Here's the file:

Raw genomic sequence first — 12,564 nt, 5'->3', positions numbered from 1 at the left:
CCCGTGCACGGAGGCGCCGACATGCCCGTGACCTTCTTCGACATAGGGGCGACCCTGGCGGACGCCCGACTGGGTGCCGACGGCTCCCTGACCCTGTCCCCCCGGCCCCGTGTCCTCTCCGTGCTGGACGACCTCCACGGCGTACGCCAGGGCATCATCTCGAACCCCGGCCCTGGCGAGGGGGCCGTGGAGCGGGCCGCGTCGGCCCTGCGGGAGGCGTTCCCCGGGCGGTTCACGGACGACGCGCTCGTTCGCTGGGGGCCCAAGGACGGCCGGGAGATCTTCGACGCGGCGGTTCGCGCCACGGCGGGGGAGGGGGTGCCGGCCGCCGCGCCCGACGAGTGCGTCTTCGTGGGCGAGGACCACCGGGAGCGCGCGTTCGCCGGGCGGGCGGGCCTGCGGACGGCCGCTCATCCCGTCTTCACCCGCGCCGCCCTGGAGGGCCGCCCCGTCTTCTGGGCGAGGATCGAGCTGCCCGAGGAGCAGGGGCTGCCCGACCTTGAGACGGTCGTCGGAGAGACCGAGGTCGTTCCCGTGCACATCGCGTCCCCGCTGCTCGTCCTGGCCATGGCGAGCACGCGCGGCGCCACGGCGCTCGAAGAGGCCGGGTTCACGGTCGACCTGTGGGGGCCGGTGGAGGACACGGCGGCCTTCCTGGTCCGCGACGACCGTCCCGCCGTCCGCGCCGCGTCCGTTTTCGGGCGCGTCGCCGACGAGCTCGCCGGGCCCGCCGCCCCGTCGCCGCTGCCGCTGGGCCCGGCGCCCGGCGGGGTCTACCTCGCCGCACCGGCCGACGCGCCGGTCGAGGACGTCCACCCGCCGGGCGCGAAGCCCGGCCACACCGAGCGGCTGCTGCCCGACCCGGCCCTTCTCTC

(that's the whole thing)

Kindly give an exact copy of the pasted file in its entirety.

Raw genomic sequence first — 12,564 nt, 5'->3', positions numbered from 1 at the left:
CCCGTGCACGGAGGCGCCGACATGCCCGTGACCTTCTTCGACATAGGGGCGACCCTGGCGGACGCCCGACTGGGTGCCGACGGCTCCCTGACCCTGTCCCCCCGGCCCCGTGTCCTCTCCGTGCTGGACGACCTCCACGGCGTACGCCAGGGCATCATCTCGAACCCCGGCCCTGGCGAGGGGGCCGTGGAGCGGGCCGCGTCGGCCCTGCGGGAGGCGTTCCCCGGGCGGTTCACGGACGACGCGCTCGTTCGCTGGGGGCCCAAGGACGGCCGGGAGATCTTCGACGCGGCGGTTCGCGCCACGGCGGGGGAGGGGGTGCCGGCCGCCGCGCCCGACGAGTGCGTCTTCGTGGGCGAGGACCACCGGGAGCGCGCGTTCGCCGGGCGGGCGGGCCTGCGGACGGCCGCTCATCCCGTCTTCACCCGCGCCGCCCTGGAGGGCCGCCCCGTCTTCTGGGCGAGGATCGAGCTGCCCGAGGAGCAGGGGCTGCCCGACCTTGAGACGGTCGTCGGAGAGACCGAGGTCGTTCCCGTGCACATCGCGTCCCCGCTGCTCGTCCTGGCCATGGCGAGCACGCGCGGCGCCACGGCGCTCGAAGAGGCCGGGTTCACGGTCGACCTGTGGGGGCCGGTGGAGGACACGGCGGCCTTCCTGGTCCGCGACGACCGTCCCGCCGTCCGCGCCGCGTCCGTTTTCGGGCGCGTCGCCGACGAGCTCGCCGGGCCCGCCGCCCCGTCGCCGCTGCCGCTGGGCCCGGCGCCCGGCGGGGTCTACCTCGCCGCACCGGCCGACGCGCCGGTCGAGGACGTCCACCCGCCGGGCGCGAAGCCCGGCCACACCGAGCGGCTGCTGCCCGACCCGGCCCTTCTCTC